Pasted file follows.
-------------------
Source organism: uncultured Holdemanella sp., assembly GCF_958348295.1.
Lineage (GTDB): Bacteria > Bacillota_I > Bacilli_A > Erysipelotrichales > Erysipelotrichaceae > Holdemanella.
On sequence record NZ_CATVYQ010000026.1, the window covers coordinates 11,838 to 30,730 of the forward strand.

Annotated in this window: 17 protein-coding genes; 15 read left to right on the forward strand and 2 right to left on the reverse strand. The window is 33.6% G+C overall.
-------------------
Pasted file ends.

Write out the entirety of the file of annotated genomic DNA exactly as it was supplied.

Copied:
Source organism: uncultured Holdemanella sp., assembly GCF_958348295.1.
Lineage (GTDB): Bacteria > Bacillota_I > Bacilli_A > Erysipelotrichales > Erysipelotrichaceae > Holdemanella.
On sequence record NZ_CATVYQ010000026.1, the window covers coordinates 11,838 to 30,730 of the forward strand.

Annotated in this window: 17 protein-coding genes; 15 read left to right on the forward strand and 2 right to left on the reverse strand. The window is 33.6% G+C overall.